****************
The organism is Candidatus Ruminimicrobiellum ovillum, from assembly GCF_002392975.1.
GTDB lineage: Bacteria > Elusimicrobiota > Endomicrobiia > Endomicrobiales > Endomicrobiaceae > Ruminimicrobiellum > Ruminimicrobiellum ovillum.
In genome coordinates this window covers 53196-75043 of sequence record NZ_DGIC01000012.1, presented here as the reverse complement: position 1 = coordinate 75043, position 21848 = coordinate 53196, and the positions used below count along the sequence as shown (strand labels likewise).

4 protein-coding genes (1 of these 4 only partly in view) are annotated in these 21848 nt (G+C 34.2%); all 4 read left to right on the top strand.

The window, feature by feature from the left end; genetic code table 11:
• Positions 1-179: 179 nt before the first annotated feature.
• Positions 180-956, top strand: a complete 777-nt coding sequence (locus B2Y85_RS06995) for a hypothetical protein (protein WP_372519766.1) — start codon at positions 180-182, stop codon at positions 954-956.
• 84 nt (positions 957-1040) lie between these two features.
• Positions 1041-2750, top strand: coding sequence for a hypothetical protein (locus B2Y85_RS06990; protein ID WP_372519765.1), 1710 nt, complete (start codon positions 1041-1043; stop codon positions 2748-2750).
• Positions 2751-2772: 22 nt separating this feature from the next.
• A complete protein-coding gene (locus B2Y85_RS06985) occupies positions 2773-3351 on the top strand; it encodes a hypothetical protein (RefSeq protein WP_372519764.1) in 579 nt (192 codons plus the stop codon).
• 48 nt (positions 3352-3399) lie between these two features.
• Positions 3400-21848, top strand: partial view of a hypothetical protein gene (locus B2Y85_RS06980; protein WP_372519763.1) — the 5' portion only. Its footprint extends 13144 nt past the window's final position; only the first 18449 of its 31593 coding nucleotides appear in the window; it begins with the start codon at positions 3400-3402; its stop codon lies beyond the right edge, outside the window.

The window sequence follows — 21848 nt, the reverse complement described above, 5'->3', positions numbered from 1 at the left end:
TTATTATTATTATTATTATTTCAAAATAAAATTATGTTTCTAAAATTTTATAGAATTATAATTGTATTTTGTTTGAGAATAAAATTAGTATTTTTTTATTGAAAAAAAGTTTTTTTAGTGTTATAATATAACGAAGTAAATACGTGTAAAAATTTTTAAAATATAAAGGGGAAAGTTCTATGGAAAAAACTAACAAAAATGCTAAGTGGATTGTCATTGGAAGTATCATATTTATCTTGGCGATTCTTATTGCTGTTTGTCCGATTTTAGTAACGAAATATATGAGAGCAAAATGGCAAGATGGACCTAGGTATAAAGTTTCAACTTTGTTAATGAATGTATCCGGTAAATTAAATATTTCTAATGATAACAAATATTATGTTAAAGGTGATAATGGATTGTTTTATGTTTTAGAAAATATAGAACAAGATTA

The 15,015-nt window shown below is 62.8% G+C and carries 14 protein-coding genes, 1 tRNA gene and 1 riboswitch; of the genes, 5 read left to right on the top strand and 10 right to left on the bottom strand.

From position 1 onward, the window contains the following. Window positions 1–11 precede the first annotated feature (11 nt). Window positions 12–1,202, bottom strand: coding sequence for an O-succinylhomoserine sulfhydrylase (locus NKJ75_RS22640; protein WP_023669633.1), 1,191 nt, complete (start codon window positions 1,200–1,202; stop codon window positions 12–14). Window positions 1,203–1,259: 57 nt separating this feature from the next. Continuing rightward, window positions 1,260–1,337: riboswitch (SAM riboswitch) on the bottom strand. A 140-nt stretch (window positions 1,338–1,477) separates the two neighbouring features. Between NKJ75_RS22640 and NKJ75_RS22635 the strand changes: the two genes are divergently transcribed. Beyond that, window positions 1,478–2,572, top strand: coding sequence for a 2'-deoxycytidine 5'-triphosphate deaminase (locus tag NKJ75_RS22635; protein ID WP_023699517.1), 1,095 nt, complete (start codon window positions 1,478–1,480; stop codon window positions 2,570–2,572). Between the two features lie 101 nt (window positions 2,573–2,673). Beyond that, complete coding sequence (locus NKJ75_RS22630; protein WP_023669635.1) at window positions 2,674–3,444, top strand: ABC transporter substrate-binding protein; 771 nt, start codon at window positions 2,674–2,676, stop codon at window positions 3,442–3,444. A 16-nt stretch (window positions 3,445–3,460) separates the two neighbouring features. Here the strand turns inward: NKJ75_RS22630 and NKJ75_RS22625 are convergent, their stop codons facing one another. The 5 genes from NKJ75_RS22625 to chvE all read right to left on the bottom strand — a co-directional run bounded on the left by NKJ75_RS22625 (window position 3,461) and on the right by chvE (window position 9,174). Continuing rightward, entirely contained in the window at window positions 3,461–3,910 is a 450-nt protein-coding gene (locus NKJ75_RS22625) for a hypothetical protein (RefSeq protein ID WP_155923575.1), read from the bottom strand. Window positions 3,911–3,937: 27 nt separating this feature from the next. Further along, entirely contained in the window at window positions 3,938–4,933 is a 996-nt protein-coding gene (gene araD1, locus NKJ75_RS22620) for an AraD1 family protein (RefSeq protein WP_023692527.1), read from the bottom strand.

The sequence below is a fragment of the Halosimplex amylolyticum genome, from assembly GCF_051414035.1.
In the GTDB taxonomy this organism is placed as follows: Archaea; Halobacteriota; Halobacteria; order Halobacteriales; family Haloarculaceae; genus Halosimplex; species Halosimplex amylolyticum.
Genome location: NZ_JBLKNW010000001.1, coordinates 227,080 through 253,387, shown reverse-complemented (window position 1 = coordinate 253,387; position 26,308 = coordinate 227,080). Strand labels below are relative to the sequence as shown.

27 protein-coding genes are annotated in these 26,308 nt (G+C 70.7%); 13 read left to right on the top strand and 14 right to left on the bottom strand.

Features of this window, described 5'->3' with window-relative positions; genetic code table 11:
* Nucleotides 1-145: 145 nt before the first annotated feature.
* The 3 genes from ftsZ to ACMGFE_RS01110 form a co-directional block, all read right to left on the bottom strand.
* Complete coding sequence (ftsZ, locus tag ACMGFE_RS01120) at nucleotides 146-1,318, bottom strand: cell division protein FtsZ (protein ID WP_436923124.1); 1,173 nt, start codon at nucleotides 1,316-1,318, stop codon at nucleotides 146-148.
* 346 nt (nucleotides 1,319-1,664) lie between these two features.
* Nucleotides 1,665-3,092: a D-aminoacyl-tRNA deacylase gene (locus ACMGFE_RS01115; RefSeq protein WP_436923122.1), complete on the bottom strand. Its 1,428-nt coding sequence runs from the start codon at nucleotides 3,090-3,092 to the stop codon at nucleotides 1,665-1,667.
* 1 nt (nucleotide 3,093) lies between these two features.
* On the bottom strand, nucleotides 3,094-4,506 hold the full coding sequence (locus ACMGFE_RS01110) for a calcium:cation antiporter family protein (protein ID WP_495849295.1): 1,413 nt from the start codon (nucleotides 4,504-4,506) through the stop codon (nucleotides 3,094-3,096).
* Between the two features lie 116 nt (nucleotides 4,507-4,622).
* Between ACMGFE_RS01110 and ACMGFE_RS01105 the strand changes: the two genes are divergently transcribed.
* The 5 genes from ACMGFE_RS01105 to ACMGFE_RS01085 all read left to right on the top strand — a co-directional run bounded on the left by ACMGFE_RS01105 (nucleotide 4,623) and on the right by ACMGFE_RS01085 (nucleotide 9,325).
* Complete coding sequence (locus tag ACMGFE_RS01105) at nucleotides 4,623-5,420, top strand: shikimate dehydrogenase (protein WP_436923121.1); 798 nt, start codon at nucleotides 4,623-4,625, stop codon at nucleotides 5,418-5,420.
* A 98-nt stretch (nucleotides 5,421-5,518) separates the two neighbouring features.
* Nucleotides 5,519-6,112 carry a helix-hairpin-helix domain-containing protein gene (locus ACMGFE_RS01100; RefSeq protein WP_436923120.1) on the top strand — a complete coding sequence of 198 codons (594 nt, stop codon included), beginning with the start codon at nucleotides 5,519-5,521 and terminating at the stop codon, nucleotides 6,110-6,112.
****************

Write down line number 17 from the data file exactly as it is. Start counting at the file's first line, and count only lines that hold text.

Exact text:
From position 1 onward, the window contains the following. Window positions 1–11 precede the first annotated feature (11 nt). Window positions 12–1,202, bottom strand: coding sequence for an O-succinylhomoserine sulfhydrylase (locus NKJ75_RS22640; protein WP_023669633.1), 1,191 nt, complete (start codon window positions 1,200–1,202; stop codon window positions 12–14). Window positions 1,203–1,259: 57 nt separating this feature from the next. Continuing rightward, window positions 1,260–1,337: riboswitch (SAM riboswitch) on the bottom strand. A 140-nt stretch (window positions 1,338–1,477) separates the two neighbouring features. Between NKJ75_RS22640 and NKJ75_RS22635 the strand changes: the two genes are divergently transcribed. Beyond that, window positions 1,478–2,572, top strand: coding sequence for a 2'-deoxycytidine 5'-triphosphate deaminase (locus tag NKJ75_RS22635; protein ID WP_023699517.1), 1,095 nt, complete (start codon window positions 1,478–1,480; stop codon window positions 2,570–2,572). Between the two features lie 101 nt (window positions 2,573–2,673). Beyond that, complete coding sequence (locus NKJ75_RS22630; protein WP_023669635.1) at window positions 2,674–3,444, top strand: ABC transporter substrate-binding protein; 771 nt, start codon at window positions 2,674–2,676, stop codon at window positions 3,442–3,444. A 16-nt stretch (window positions 3,445–3,460) separates the two neighbouring features. Here the strand turns inward: NKJ75_RS22630 and NKJ75_RS22625 are convergent, their stop codons facing one another. The 5 genes from NKJ75_RS22625 to chvE all read right to left on the bottom strand — a co-directional run bounded on the left by NKJ75_RS22625 (window position 3,461) and on the right by chvE (window position 9,174). Continuing rightward, entirely contained in the window at window positions 3,461–3,910 is a 450-nt protein-coding gene (locus NKJ75_RS22625) for a hypothetical protein (RefSeq protein ID WP_155923575.1), read from the bottom strand. Window positions 3,911–3,937: 27 nt separating this feature from the next. Further along, entirely contained in the window at window positions 3,938–4,933 is a 996-nt protein-coding gene (gene araD1, locus NKJ75_RS22620) for an AraD1 family protein (RefSeq protein WP_023692527.1), read from the bottom strand.